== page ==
Activists describe the events occurring in remote rural Colombia as a gradual but inexorable programme of ethnic cleansing. This is allegedly designed to remove indigenous and Afro-Colombian subsistence peasant farming populations from very fertile terrain, in order to usurp the land to grow illicit crops such as coca leaf and opium poppy, or to establish large-scale agro-business ventures, including palm oil plantations and beef cattle production.
New militia groups
In addition to the Revolutionary Armed Forces of Colombia (FARC) and the National Liberation Army (ELN), there are growing numbers of illegal paramilitary groups operating in the Pacific region of Colombia, especially in the departments of Antioquia, Arauca, Cauca, Choco, Narino and Putumayo. Historically, these areas have had large African descendant populations that traditionally hold communal titles to large areas of fertile land.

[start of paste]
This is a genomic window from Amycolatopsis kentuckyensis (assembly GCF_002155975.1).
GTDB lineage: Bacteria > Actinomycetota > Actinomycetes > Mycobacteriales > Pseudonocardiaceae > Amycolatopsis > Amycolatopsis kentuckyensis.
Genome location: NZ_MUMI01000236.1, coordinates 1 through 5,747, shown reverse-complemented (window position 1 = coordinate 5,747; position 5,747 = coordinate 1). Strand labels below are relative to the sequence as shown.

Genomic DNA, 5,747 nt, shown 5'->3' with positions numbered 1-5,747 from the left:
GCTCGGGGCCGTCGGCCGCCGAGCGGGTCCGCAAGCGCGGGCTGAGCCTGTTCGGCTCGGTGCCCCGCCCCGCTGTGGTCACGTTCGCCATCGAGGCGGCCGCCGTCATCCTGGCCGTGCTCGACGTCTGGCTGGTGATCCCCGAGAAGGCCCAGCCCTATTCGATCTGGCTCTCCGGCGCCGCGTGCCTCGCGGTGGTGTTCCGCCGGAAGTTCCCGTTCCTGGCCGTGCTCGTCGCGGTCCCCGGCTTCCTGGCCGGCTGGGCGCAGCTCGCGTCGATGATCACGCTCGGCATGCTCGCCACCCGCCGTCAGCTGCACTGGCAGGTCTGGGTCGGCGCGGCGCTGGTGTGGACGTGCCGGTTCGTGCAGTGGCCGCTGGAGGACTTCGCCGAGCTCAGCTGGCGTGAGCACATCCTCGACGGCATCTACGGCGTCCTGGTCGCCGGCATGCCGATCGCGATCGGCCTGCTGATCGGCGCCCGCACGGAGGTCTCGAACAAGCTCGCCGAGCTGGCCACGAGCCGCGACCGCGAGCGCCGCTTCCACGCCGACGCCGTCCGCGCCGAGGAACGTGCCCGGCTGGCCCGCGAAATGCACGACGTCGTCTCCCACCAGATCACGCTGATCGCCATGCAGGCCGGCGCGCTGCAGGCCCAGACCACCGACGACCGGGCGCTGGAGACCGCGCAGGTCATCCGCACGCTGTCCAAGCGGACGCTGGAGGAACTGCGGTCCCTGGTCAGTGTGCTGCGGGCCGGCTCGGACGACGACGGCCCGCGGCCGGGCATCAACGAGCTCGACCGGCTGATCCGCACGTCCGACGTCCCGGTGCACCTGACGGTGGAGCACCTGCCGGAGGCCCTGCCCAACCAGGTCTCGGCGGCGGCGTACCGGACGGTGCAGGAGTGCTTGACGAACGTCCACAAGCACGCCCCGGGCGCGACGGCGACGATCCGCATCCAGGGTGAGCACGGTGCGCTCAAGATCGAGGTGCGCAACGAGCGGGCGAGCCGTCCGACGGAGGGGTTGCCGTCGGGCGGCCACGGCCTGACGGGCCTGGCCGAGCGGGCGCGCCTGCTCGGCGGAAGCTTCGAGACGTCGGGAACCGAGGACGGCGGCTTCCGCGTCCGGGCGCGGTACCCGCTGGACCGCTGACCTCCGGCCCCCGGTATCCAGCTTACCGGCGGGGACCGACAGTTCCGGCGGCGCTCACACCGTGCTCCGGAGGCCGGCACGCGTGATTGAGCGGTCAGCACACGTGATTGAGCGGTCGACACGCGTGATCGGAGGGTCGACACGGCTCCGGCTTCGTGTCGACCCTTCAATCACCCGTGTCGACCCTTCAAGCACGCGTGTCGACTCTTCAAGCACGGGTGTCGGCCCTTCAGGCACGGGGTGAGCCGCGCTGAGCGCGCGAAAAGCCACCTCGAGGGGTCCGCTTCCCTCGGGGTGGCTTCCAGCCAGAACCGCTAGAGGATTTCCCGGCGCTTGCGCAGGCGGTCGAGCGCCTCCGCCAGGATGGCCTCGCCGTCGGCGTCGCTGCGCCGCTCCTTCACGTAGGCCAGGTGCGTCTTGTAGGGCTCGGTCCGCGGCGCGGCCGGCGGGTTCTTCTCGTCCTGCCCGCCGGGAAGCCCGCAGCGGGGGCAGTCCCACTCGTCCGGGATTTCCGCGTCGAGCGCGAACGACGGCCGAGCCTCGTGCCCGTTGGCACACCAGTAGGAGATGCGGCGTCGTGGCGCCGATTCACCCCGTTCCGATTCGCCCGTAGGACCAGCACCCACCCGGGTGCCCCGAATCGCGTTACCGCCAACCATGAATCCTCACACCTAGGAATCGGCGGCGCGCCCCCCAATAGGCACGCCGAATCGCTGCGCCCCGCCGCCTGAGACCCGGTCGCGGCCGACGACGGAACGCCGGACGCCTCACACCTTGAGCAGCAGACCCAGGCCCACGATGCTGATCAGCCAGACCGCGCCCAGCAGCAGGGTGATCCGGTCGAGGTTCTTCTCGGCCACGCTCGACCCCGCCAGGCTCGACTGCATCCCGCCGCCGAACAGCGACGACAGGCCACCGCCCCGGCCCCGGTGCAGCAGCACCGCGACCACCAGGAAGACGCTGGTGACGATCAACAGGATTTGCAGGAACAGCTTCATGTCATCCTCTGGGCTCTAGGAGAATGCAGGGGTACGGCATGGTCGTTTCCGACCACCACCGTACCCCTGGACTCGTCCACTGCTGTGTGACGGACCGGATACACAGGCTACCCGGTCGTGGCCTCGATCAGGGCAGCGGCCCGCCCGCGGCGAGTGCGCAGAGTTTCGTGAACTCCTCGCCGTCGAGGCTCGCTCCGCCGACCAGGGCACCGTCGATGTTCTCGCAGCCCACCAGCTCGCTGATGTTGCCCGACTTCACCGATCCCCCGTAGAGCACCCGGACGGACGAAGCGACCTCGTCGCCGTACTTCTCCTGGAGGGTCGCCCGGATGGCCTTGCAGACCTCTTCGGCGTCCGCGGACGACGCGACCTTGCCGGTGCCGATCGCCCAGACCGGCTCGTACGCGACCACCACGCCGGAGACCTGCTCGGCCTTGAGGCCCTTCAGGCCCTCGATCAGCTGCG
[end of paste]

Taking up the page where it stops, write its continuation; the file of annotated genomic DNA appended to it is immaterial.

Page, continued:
The Organization of American States (OAS) estimates that there are approximately 23 new illegal armed groups operating in the country. In addition to operations such as kidnapping for ransom, extortion and cross-border smuggling, Colombia's outlaw militia groups systematically abuse and threaten indigenous and Afro-Colombian populations, often giving them no more than 24 hours to vacate their holdings, taking only what they can carry. Consequently, indigenous people and African descendants in the zones of conflict no longer have any faith in the capacity of state security forces to protect them. Many see state operatives as ineffective or as acting in tandem with one or other of the illegal groups. The overwhelming percentage of the personnel in the state forces are conscripts undergoing compulsory military service, who are more interested in ending their terms of duty without being killed than in protecting the civilian population.